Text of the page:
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PATHER PANCHALI
1955 - Satyajit Ray
India
65
Opening Shot

The first moments of Satyajit Ray's first feature film seem to define not only the film but perhaps Ray as a filmmaker. Both in style and emotional tone we immediately get a sense of this world as we are taken into its culture and its nostalgia, as we observe a young Durga picking fruit from her neighbors land and taking it home (through the long village road) to her family. A blend of poetry and realism, which would become trademark of Ray's films.

The Film

With his groundbreaking debut feature, Satyajit Ray went against the conventions of India's studio system. Using his influence of European cinema (notably the inspiration of Italian Neorealism, as well as the experience learned working as assistant director for Jean Renoir on The River), Ray elected to shoot without a screenplay, on location, and with a mostly nonprofessional cast and crew. His focus was centered on lyrical realism, and on a simplistic and carefully complex structure. Pather Panchali is the first film of Ray's beloved Apu Trilogy, which chronicles the growth of a young boy to adulthood. Among the opening images of the film is that of a path, which expresses the journey of the film. This is further even expressed in the films connected closing images, which are also set on the road. At the thematic core of the film is the cycle of life and nature. Sadness and death are unavoidable and the mystery of nature is always present. The poetic scene in the field (with Apu and his sister Durga, wonderfully played by Uma Das Gupta and Runki Banerjee), which is shown through the eyes of a child looking through the vast presence of nature towards a moving train. It is a lyrically magical and hauntingly beautiful image that defines the symbolic undertone of the films contrasting worlds (the old and the new, as well as the journey from childhood to adulthood). Quiet and carefully detailed, Pather Panchali is a deeply touching and unforgettable film experience.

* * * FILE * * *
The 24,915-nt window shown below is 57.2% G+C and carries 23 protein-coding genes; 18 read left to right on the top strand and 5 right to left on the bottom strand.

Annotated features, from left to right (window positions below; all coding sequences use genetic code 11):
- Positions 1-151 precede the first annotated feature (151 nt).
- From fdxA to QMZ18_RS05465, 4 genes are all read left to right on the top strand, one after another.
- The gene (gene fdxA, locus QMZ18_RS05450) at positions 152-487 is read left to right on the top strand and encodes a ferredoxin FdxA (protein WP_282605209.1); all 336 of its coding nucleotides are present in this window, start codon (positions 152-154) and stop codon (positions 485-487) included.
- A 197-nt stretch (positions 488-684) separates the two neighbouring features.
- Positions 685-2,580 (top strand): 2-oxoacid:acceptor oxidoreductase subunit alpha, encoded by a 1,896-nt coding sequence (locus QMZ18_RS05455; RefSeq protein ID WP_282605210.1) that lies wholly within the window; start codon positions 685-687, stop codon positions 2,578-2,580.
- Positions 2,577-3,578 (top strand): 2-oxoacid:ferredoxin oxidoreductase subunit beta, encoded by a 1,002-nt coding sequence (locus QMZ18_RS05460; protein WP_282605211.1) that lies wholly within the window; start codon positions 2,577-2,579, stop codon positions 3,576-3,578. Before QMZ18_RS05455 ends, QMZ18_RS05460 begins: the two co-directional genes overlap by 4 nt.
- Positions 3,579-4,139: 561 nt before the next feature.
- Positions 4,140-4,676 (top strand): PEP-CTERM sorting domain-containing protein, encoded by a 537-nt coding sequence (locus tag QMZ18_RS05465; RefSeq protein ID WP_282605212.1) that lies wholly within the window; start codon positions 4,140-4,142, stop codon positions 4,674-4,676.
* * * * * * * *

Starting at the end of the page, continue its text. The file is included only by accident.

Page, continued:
The Filmmaker

Satyajit Ray is perhaps the most acclaimed filmmaker in Indian cinema history (at least in the West anyway). He is also one of the most respected filmmakers amongst his international peers, many of whom (most notably Akira Kurosawa) claimed Ray to be one of the greatest filmmakers in cinema history. Sadly most of his work remain inaccessible to Western audiences and to date I have only seen 7 of his near 30 features. Among them is his widely beloved 'Apu Trilogy' which began with his first film: 1955's Pather Panchali and concluded in 1959 with The World of Apu. It is these films that captured the attention of audiences throughout the world, and celebrated Ray as one of the very great humanist filmmakers in cinema. To me, it is particularly the first film (Pather Panchali) that is so beautiful and absolutely perfect in very way at defining the very essence of life. Presented with a simplistic style the film is incredibly moving, compassionate, sad, and above all transcendent realism. Pather Panchali earned Ray international acclaim, winning two awards at the Cannes Film Festival. Having worked as an assistant director with Jean Renoir on The River in 1951, Ray utilized the French masters sense of capturing the details and spirit of humanity. Ray's films are about culture but are so universal in their ability to examine family, love, and living. To see Ray's films (and hopefully I will get to see more) is to experience humanity in it's truest sense. Ray's films are very easy to admire for their celebration of humanity and their peaceful sensibility.

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Resources
trailer (youtube)      
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